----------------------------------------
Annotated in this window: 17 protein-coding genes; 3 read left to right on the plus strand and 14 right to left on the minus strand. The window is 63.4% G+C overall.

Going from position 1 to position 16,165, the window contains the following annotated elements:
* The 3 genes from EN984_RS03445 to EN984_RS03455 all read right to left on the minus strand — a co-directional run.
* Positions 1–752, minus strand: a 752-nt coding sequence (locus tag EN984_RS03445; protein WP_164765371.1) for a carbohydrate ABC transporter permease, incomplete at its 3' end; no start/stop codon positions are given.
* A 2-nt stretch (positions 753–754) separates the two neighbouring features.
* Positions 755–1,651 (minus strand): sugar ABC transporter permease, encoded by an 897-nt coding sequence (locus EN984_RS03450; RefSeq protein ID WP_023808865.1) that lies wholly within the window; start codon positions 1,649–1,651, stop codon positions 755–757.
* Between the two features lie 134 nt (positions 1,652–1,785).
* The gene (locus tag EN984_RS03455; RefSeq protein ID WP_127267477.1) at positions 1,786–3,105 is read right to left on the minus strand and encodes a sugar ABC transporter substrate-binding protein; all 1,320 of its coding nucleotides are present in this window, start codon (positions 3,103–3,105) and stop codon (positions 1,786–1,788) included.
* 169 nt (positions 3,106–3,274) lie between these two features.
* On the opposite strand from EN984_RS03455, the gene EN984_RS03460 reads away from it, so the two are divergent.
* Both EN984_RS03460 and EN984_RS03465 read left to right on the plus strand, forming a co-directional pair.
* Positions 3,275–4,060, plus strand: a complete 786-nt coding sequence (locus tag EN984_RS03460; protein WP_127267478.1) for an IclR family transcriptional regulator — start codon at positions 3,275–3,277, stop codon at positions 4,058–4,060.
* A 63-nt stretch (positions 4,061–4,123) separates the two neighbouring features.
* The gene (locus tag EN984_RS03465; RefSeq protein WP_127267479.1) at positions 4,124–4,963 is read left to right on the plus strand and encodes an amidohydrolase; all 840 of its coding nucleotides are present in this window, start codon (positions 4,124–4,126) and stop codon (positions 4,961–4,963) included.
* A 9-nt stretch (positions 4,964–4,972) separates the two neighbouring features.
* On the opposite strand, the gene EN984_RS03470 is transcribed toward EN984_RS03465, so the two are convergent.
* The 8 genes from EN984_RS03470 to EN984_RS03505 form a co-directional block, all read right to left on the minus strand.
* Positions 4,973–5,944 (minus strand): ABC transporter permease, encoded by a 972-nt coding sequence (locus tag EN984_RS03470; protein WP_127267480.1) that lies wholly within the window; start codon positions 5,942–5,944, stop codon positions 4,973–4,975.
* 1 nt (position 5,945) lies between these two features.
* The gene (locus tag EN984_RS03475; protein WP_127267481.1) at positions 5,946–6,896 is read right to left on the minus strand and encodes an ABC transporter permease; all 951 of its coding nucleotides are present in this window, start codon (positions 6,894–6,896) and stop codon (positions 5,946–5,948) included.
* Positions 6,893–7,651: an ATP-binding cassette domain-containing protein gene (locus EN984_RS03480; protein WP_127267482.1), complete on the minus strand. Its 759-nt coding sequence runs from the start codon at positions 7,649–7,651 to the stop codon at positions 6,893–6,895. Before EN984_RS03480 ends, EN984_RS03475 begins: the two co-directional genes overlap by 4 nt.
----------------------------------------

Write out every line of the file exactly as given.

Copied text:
Annotated in this window: 17 protein-coding genes; 3 read left to right on the plus strand and 14 right to left on the minus strand. The window is 63.4% G+C overall.

Going from position 1 to position 16,165, the window contains the following annotated elements:
* The 3 genes from EN984_RS03445 to EN984_RS03455 all read right to left on the minus strand — a co-directional run.
* Positions 1–752, minus strand: a 752-nt coding sequence (locus tag EN984_RS03445; protein WP_164765371.1) for a carbohydrate ABC transporter permease, incomplete at its 3' end; no start/stop codon positions are given.
* A 2-nt stretch (positions 753–754) separates the two neighbouring features.
* Positions 755–1,651 (minus strand): sugar ABC transporter permease, encoded by an 897-nt coding sequence (locus EN984_RS03450; RefSeq protein ID WP_023808865.1) that lies wholly within the window; start codon positions 1,649–1,651, stop codon positions 755–757.
* Between the two features lie 134 nt (positions 1,652–1,785).
* The gene (locus tag EN984_RS03455; RefSeq protein ID WP_127267477.1) at positions 1,786–3,105 is read right to left on the minus strand and encodes a sugar ABC transporter substrate-binding protein; all 1,320 of its coding nucleotides are present in this window, start codon (positions 3,103–3,105) and stop codon (positions 1,786–1,788) included.
* 169 nt (positions 3,106–3,274) lie between these two features.
* On the opposite strand from EN984_RS03455, the gene EN984_RS03460 reads away from it, so the two are divergent.
* Both EN984_RS03460 and EN984_RS03465 read left to right on the plus strand, forming a co-directional pair.
* Positions 3,275–4,060, plus strand: a complete 786-nt coding sequence (locus tag EN984_RS03460; protein WP_127267478.1) for an IclR family transcriptional regulator — start codon at positions 3,275–3,277, stop codon at positions 4,058–4,060.
* A 63-nt stretch (positions 4,061–4,123) separates the two neighbouring features.
* The gene (locus tag EN984_RS03465; RefSeq protein WP_127267479.1) at positions 4,124–4,963 is read left to right on the plus strand and encodes an amidohydrolase; all 840 of its coding nucleotides are present in this window, start codon (positions 4,124–4,126) and stop codon (positions 4,961–4,963) included.
* A 9-nt stretch (positions 4,964–4,972) separates the two neighbouring features.
* On the opposite strand, the gene EN984_RS03470 is transcribed toward EN984_RS03465, so the two are convergent.
* The 8 genes from EN984_RS03470 to EN984_RS03505 form a co-directional block, all read right to left on the minus strand.
* Positions 4,973–5,944 (minus strand): ABC transporter permease, encoded by a 972-nt coding sequence (locus tag EN984_RS03470; protein WP_127267480.1) that lies wholly within the window; start codon positions 5,942–5,944, stop codon positions 4,973–4,975.
* 1 nt (position 5,945) lies between these two features.
* The gene (locus tag EN984_RS03475; protein WP_127267481.1) at positions 5,946–6,896 is read right to left on the minus strand and encodes an ABC transporter permease; all 951 of its coding nucleotides are present in this window, start codon (positions 6,894–6,896) and stop codon (positions 5,946–5,948) included.
* Positions 6,893–7,651: an ATP-binding cassette domain-containing protein gene (locus EN984_RS03480; protein WP_127267482.1), complete on the minus strand. Its 759-nt coding sequence runs from the start codon at positions 7,649–7,651 to the stop codon at positions 6,893–6,895. Before EN984_RS03480 ends, EN984_RS03475 begins: the two co-directional genes overlap by 4 nt.